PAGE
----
One cannot outrun the body nor ignore its role in ethics. The body’s glorified objectification circumvents the possibility of authentic Christian love. Both Farley and M. Shawn Copeland turn an investigative lens upon profound experiences of human suffering as the foundation for an ethics of love capable of restoring and repairing history’s bifurcated wounds, as much as declaring and instantiating a new horizon for embodied Christian love. “Affliction is always both physical and spiritual,” Farley argues, “it is never only of the body…and it is also never only of the Spirit. With this kind of suffering the person suffers as a unified whole.” When people suffer, they cannot ignore that they are more than their bodies, even as their bodies are very much that which suffers. For Copeland, the stories of human objectification and suffering present a powerful narrative-based authority that breaks into the present and makes demands upon the future. “Such work promises not only recovery of repressed religious and social history but release of those ‘dangerous memories, memories which make demands on us,’ memories which protest our forgetfulness of the human ‘other,’ our forgetfulness of what enfleshing freedom means.”
Copeland draws upon the work of Johann Baptist Metz, and implicitly Walter Benjamin, as she articulates a Christian ethics able to account for the objectification and enslavement of black, and particularly female, bodies, as well as the ways Christian ethics challenges the powerful residual echoes of slavery’s brutalization that oppress multitudes today. Solidarity becomes a significant feature of her ethics. Christians’ love is an ethical task, but it is not fundamentally built on sentiment and emotion. Instead, it issues a command that cannot be evaded: it “mandates us to shoulder our responsibility to the past in the here-and-now in memory of the crucified Christ and all the victims of history.” This “here-and-now” articulation makes memory an ethical activity that joins past to the present and makes those living now responsible for the future. Christ’s cross intersects history, and he invites those who follow him to embrace this task themselves as well.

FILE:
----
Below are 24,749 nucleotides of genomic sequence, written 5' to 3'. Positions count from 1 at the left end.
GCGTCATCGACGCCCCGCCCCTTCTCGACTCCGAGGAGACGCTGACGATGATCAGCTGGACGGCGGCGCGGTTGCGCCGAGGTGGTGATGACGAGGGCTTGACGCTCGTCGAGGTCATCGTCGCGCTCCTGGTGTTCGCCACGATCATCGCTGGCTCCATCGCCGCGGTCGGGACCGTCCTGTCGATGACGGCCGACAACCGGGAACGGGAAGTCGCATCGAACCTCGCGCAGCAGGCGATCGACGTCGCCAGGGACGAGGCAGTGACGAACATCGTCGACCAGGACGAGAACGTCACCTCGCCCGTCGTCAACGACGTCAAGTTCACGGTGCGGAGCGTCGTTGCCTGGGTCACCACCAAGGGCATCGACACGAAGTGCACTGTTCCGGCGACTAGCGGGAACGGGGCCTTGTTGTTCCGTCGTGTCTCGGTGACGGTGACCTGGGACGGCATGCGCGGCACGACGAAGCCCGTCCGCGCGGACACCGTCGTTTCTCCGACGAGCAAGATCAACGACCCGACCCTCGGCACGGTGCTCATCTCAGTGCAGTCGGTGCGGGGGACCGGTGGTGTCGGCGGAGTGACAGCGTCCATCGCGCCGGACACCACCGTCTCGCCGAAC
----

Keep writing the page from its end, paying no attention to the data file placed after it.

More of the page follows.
To love in Christian solidarity is to bring forward the fallen of history into the present, remembering their stories and enacting justice on their behalf. It is the work of restoring time and the reduction of human beings throughout history. As a result, solidarity creates a new community in the present where those living align with and join those who make claim upon us. “Solidarity affirms the interconnectedness of human beings…Humanity is no mere aggregate of autonomous, isolated individuals. Humanity is one intelligible reality—multiple, diverse, varied, and concrete, yet one.” A new unity emerges that does not threaten the particularity of those who make it up. On the contrary, it affirms the unity of its members in tandem with its affirmation of the unity of their embodied, spiritual existence.